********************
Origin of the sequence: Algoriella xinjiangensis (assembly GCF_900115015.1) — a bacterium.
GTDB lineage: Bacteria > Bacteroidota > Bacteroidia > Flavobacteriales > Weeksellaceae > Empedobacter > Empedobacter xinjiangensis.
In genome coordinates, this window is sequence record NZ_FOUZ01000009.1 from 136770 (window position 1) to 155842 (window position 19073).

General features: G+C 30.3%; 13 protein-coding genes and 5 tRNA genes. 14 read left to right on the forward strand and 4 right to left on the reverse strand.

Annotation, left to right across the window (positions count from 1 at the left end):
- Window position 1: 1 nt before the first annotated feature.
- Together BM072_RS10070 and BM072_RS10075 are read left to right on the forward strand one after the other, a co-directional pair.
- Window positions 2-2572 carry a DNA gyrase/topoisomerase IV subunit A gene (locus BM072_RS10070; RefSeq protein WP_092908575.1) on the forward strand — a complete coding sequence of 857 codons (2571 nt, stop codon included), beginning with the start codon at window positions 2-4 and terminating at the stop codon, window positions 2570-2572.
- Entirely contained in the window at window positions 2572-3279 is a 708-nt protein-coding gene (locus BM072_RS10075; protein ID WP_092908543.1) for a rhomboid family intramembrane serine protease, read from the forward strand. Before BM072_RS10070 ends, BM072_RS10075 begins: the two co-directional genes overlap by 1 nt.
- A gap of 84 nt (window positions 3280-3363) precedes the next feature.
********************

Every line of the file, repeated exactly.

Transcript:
Origin of the sequence: Algoriella xinjiangensis (assembly GCF_900115015.1) — a bacterium.
GTDB lineage: Bacteria > Bacteroidota > Bacteroidia > Flavobacteriales > Weeksellaceae > Empedobacter > Empedobacter xinjiangensis.
In genome coordinates, this window is sequence record NZ_FOUZ01000009.1 from 136770 (window position 1) to 155842 (window position 19073).

General features: G+C 30.3%; 13 protein-coding genes and 5 tRNA genes. 14 read left to right on the forward strand and 4 right to left on the reverse strand.

Annotation, left to right across the window (positions count from 1 at the left end):
- Window position 1: 1 nt before the first annotated feature.
- Together BM072_RS10070 and BM072_RS10075 are read left to right on the forward strand one after the other, a co-directional pair.
- Window positions 2-2572 carry a DNA gyrase/topoisomerase IV subunit A gene (locus BM072_RS10070; RefSeq protein WP_092908575.1) on the forward strand — a complete coding sequence of 857 codons (2571 nt, stop codon included), beginning with the start codon at window positions 2-4 and terminating at the stop codon, window positions 2570-2572.
- Entirely contained in the window at window positions 2572-3279 is a 708-nt protein-coding gene (locus BM072_RS10075; protein ID WP_092908543.1) for a rhomboid family intramembrane serine protease, read from the forward strand. Before BM072_RS10070 ends, BM072_RS10075 begins: the two co-directional genes overlap by 1 nt.
- A gap of 84 nt (window positions 3280-3363) precedes the next feature.